Safia Ishaq Mohammed Issa v Republic of Sudan

Safia Ishaq Mohammed Issa was arbitrarily arrested and detained, beaten and gang raped by Sudanese State agents in 2011 after participating in pro-democracy youth rallies as a student in Khartoum, Sudan. Safia’s case highlights continued concerns of arbitrary arrests and sexual and gender-based violence (“SGBV”) against women, protestors, and human rights activist, committed with impunity by Sudanese security forces. 


At the time of the events, Safia was a Sudanese student who had graduated from the Fine Arts College of the University of Sudan in Khartoum with an exhibition on the role of women in society. On 13 February 2011, Safia was arbitrarily arrested, detained and tortured by agents of the Sudanese National Intelligence and Security Services (“NISS”) because of her participation in student protests and her affiliation with Girifna, a non-violent resistance movement, and the Youth Forum for Social Peace. 

Safia was taken to a NISS facility, where she was interrogated about her alleged participation in student rallies, regime change activities, and communism, all whilst being subjected to beatings and verbal abuse. After the interrogations, she was repeatedly raped by three men, allegedly NISS agents.  

On 16 February 2011, Safia reported the crimes to national authorities, including the Attorney General, who refused to register her complaint. While the police requested her to undergo a medical examination at the hospital which resulted in a medical report , Safia was not informed about any investigation. On the contrary, she was threatened, accused of lying, and harassed by the authorities to discourage her from pursuing the case. 

As a result of those threats, Safia had to flee to South Sudan on 18 February 2011. On 21 February 2011, a video of her statement, the medical report, the police record of her statement and her complaint to the Attorney General were published online, after which threats against her and her family intensified. She subsequently fled to Uganda and sought refuge in France, where she was granted asylum on 31 March 2012.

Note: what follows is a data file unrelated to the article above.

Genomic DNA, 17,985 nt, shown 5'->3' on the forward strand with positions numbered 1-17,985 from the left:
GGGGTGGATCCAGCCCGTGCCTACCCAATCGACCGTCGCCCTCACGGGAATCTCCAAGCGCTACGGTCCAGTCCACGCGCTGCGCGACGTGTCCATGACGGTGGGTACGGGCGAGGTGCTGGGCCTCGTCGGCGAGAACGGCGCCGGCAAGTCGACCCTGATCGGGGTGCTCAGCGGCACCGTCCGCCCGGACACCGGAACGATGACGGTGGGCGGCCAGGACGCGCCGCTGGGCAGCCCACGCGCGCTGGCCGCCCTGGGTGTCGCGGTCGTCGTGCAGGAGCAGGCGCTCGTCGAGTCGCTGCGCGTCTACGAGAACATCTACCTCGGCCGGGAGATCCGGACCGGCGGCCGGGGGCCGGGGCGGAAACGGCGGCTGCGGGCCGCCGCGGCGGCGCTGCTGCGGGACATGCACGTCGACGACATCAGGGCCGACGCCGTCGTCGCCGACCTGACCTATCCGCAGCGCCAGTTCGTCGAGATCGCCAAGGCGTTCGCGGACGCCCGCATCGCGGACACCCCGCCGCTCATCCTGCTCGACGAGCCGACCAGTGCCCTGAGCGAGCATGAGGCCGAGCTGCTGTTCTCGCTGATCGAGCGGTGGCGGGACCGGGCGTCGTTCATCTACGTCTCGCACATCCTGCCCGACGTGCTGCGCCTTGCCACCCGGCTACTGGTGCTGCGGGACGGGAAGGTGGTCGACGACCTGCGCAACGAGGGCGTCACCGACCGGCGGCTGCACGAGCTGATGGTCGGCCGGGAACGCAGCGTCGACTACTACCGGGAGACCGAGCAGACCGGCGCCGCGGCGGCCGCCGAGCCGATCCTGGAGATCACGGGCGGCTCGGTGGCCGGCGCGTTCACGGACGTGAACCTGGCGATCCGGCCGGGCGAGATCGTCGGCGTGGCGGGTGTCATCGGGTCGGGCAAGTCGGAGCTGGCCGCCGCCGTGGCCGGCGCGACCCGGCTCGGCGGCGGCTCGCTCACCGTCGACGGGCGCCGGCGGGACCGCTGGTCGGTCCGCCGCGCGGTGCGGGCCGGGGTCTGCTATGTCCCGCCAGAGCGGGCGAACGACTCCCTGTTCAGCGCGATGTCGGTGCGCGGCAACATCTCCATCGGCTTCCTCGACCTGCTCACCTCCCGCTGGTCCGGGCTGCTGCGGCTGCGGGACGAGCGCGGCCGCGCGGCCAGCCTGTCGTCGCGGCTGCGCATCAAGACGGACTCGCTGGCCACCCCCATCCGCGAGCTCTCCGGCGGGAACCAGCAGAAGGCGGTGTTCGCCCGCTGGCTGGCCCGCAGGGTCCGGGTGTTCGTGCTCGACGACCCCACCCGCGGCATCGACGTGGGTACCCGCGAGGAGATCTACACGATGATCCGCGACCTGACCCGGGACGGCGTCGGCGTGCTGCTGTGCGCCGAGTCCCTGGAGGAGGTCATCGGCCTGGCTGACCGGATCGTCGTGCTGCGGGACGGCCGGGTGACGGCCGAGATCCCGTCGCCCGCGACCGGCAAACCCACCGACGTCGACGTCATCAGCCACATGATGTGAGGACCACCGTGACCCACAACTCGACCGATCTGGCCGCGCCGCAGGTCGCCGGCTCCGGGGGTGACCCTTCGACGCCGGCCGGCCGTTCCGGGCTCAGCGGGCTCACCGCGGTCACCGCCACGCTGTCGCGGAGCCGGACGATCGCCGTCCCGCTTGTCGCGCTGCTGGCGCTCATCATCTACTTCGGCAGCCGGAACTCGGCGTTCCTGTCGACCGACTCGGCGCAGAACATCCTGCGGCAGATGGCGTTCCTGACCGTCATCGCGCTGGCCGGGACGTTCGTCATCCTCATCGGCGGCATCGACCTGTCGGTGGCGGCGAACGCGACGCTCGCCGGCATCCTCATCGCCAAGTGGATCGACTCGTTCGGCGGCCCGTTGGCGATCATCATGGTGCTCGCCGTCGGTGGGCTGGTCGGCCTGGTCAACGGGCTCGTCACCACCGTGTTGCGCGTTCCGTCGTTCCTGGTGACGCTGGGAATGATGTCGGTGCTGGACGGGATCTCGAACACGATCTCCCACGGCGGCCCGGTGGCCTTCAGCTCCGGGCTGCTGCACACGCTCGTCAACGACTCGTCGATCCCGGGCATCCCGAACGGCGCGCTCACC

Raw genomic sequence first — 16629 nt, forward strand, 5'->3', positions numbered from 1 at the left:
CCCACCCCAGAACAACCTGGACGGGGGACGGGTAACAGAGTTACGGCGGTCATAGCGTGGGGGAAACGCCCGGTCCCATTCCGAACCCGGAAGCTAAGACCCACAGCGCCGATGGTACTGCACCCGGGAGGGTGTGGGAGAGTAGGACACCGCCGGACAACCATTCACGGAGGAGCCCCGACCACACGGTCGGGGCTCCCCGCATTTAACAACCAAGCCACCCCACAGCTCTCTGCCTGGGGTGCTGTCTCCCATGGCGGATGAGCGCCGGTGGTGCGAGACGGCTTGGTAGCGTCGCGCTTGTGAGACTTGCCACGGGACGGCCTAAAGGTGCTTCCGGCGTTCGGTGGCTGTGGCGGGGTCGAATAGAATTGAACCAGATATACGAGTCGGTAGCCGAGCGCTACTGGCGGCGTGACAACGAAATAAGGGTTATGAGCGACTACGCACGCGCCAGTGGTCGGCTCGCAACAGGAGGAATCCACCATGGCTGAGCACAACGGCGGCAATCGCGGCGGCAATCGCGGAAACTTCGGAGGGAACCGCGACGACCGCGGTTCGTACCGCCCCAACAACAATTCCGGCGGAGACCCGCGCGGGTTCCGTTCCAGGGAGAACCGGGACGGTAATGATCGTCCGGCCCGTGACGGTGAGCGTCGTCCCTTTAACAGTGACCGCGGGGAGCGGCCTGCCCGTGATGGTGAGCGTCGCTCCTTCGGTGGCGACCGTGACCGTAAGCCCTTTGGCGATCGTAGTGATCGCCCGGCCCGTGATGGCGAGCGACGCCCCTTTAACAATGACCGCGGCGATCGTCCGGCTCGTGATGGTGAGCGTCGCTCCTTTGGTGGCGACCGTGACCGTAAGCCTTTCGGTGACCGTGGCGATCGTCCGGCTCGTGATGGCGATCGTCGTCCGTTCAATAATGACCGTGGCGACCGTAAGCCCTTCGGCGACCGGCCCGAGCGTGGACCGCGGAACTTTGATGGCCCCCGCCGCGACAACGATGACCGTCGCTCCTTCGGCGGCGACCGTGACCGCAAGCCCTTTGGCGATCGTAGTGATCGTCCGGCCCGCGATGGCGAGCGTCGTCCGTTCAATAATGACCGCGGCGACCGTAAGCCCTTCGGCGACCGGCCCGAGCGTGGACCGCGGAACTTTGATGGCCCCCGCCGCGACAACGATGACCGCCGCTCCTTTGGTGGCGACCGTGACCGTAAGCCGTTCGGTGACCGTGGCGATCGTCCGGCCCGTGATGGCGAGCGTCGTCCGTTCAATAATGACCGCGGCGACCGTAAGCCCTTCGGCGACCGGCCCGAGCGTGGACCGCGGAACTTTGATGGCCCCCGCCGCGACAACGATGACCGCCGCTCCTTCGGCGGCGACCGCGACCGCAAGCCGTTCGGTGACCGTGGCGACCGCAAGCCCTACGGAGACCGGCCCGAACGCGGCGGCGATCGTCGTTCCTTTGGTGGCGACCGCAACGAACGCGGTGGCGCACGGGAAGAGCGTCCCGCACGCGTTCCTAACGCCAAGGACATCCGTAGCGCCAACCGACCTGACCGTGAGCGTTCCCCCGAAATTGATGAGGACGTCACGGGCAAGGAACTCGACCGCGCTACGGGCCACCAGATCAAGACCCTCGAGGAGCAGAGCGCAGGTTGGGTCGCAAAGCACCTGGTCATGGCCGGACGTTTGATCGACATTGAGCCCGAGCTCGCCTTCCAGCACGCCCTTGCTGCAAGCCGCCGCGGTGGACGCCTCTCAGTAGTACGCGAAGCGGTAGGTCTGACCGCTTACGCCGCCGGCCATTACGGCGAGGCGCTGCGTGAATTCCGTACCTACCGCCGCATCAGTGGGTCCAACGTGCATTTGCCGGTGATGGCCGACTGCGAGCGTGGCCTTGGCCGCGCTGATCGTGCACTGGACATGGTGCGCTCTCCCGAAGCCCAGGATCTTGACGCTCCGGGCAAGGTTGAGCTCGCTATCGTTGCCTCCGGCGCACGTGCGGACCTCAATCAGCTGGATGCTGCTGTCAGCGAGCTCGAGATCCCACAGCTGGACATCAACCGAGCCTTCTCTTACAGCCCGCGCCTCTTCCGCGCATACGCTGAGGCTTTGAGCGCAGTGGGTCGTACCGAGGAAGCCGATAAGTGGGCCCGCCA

Safia’s lawyer was also subject to threats and intimidation. She  was arrested in her office by NISS officers, and had Safia’s case file confiscated. She also had to sought refuge abroad, and was granted asylum in the UK on 23 April 2012. 


On 26 March 2013 REDRESS and ACJPS filed a complaint with the African Commission on Human and Peoples’ Rights denouncing violations of a number of Safia’s rights, including freedom from torture, non-discrimination and equality, right to liberty and security, freedom of expression, association and assembly, right to appeal and defence, freedom of movement and residence, and right to health. 

At its 55th ordinary session (28 April – 12 May 2014) the Commission deemed the case admissible.  

On 25 July 2014, REDRESS and ACJPS submitted arguments on the merits of the case. They argued that Sudan had violated Safia’s rights under the African Charter on Human and Peoples’ rights and requested the Commission to order Sudan to ensure adequate reparation, including compensation, to investigate the allegations of torture, to issue an apology and to reform laws which enable or fail to address torture and SGBV. Sudan submitted its arguments on the merits on 7 November 2015. 

The Commission adopted a decision on the merits during its 72nd ordinary session (19 July – 2 August 2022) and REDRESS was formally notified of the decision on 23 August 2023   


In its decision, the African Commission found several violations of the African Charter: